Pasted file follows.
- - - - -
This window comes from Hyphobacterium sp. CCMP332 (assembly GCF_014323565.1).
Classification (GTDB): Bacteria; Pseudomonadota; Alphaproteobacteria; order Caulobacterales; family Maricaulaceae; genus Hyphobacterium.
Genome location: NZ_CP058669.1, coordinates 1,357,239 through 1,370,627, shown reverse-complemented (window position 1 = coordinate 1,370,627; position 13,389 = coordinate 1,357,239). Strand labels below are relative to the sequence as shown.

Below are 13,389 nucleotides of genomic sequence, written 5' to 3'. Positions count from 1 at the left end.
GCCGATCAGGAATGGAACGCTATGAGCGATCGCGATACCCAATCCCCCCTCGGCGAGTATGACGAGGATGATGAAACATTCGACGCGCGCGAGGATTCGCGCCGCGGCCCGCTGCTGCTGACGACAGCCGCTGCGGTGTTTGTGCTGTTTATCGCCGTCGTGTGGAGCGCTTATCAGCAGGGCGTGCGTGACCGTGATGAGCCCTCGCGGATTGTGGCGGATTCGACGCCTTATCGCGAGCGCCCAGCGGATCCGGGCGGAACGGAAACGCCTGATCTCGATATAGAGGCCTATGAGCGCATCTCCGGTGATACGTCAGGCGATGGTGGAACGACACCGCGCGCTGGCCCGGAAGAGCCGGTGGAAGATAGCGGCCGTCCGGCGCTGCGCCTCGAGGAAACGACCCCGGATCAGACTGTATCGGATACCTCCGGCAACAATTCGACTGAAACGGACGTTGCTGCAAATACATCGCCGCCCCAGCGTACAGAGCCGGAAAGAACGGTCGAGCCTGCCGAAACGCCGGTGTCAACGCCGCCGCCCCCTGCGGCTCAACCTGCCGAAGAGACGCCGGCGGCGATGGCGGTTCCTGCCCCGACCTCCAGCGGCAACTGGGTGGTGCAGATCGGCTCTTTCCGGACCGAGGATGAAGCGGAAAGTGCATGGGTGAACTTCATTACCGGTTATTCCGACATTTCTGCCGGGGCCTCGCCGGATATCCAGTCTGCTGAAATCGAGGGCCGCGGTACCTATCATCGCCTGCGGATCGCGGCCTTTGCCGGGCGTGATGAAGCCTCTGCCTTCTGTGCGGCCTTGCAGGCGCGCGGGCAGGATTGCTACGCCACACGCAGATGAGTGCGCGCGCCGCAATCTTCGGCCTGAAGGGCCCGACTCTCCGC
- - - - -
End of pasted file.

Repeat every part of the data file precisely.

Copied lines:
This window comes from Hyphobacterium sp. CCMP332 (assembly GCF_014323565.1).
Classification (GTDB): Bacteria; Pseudomonadota; Alphaproteobacteria; order Caulobacterales; family Maricaulaceae; genus Hyphobacterium.
Genome location: NZ_CP058669.1, coordinates 1,357,239 through 1,370,627, shown reverse-complemented (window position 1 = coordinate 1,370,627; position 13,389 = coordinate 1,357,239). Strand labels below are relative to the sequence as shown.

Below are 13,389 nucleotides of genomic sequence, written 5' to 3'. Positions count from 1 at the left end.
GCCGATCAGGAATGGAACGCTATGAGCGATCGCGATACCCAATCCCCCCTCGGCGAGTATGACGAGGATGATGAAACATTCGACGCGCGCGAGGATTCGCGCCGCGGCCCGCTGCTGCTGACGACAGCCGCTGCGGTGTTTGTGCTGTTTATCGCCGTCGTGTGGAGCGCTTATCAGCAGGGCGTGCGTGACCGTGATGAGCCCTCGCGGATTGTGGCGGATTCGACGCCTTATCGCGAGCGCCCAGCGGATCCGGGCGGAACGGAAACGCCTGATCTCGATATAGAGGCCTATGAGCGCATCTCCGGTGATACGTCAGGCGATGGTGGAACGACACCGCGCGCTGGCCCGGAAGAGCCGGTGGAAGATAGCGGCCGTCCGGCGCTGCGCCTCGAGGAAACGACCCCGGATCAGACTGTATCGGATACCTCCGGCAACAATTCGACTGAAACGGACGTTGCTGCAAATACATCGCCGCCCCAGCGTACAGAGCCGGAAAGAACGGTCGAGCCTGCCGAAACGCCGGTGTCAACGCCGCCGCCCCCTGCGGCTCAACCTGCCGAAGAGACGCCGGCGGCGATGGCGGTTCCTGCCCCGACCTCCAGCGGCAACTGGGTGGTGCAGATCGGCTCTTTCCGGACCGAGGATGAAGCGGAAAGTGCATGGGTGAACTTCATTACCGGTTATTCCGACATTTCTGCCGGGGCCTCGCCGGATATCCAGTCTGCTGAAATCGAGGGCCGCGGTACCTATCATCGCCTGCGGATCGCGGCCTTTGCCGGGCGTGATGAAGCCTCTGCCTTCTGTGCGGCCTTGCAGGCGCGCGGGCAGGATTGCTACGCCACACGCAGATGAGTGCGCGCGCCGCAATCTTCGGCCTGAAGGGCCCGACTCTCCGC